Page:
Metsäranta’s work in Mari and Permic etymology has indeed a lot of preliminaries and precedessors around for it in the late 19th and early 20th century. Most progress in Uralic etymology in the second half of the 20th has not come from extending the corpus of comparisons, but rather from trimming it down, trying to find which parts of it are actually reliable and which of them might have other, better explanations, e.g. as Indo-European loanwords. This issue has been particularly obvious during the work that led to my recent paper on a sound change *i > *i̮ in Permic, which consists almost entirely of the rehabilitation of old etymological comparisons, most of them rejected later on for one reason or the other (but generally without any detailed critique). Only time will tell if this idea will lead to any all-new etymologies, too. Probably yes however, if the numerous 21st century works that again seek also entirely novel Uralic etymologies are anything to go by, I already cite also one applicable new etymology from a preprint by Aikio after all.
The early pioneers of Uralic of course did not just work on etymology. The development of general Uralic historical phonology shows also a similar broad outline: a “brainstorming” phase pre-WW1 eventually turning into a “consolidation” phase post-WW2. Here the situation seems also much more precarious in the details, really. There are several major etymological dictionaries out there by now, all household names to the historical Uralicist (FUV, SKES, KESK, DEWOS, TESz, UEW, YSS, SSA…). Most early etymologies worth consideration have been caught by at least one of them, even if not necessarily concluding in their favor.  By contrast studies of historical phonology have remained more data-driven / less literature-driven. Small details can be often re-derived as needed as long as their underlying etymologies remain known, sidelining credit from their first discoverers; or, also, they may end up forgotten entirely.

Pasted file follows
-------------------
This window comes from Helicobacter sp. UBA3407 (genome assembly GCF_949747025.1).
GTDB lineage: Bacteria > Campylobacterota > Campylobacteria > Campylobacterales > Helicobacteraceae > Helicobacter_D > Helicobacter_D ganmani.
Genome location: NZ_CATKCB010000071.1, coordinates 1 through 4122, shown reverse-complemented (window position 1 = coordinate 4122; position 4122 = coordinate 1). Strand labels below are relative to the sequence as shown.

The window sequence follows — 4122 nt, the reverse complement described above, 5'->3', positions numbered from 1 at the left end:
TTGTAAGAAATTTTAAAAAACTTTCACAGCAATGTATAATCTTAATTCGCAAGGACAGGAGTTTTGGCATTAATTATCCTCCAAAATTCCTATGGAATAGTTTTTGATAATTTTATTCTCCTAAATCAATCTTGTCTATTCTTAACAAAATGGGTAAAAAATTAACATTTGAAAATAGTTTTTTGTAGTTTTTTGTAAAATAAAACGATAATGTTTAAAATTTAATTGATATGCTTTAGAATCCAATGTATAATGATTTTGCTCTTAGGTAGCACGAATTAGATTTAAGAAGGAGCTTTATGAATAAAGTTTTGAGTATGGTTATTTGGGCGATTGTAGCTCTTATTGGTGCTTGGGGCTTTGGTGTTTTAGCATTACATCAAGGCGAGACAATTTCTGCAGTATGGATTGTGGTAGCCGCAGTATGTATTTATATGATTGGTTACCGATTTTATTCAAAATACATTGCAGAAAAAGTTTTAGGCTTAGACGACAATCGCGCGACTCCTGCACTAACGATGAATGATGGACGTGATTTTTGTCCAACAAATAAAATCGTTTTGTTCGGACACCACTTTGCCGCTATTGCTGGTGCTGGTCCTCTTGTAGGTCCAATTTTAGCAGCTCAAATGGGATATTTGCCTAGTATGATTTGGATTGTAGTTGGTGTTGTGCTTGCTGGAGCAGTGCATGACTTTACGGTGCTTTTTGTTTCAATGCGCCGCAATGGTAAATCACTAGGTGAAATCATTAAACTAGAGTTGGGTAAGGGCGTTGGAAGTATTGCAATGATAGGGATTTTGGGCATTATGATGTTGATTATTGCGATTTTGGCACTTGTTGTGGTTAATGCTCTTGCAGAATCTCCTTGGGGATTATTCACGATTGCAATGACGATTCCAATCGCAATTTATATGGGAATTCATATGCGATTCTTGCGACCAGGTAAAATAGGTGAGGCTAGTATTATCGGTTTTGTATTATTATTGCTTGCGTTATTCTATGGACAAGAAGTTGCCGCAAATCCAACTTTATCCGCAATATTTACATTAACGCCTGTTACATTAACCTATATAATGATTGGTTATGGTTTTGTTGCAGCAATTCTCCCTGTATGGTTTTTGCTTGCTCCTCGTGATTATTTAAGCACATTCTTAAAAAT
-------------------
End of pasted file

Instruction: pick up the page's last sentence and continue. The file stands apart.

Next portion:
Getting finally to the topic my post’s title, about five years ago I sketched an observation about a distinct reflex of Proto-Finnic *c in Karelian. This is quite noteworthy in that *c is the first new phoneme to be added to Setälä’s 1890s reconstruction of Proto-Finnic that seems likely to stick, first properly consolidated as recently as by Kallio in 2007. Here we would then have evidence that this has not been retained only in the previously marginal South Estonian (its proper importance to Finnic reconstruction was not realized before at least the 70s) but also in the long-researched Karelian. There is quite a bit of noise in the Karelian data though, e.g. due to secondary affective affrication and some evident dialect mixing in the complex reflexes of *s. I wouldn’t blame earlier generations for not catching this idea.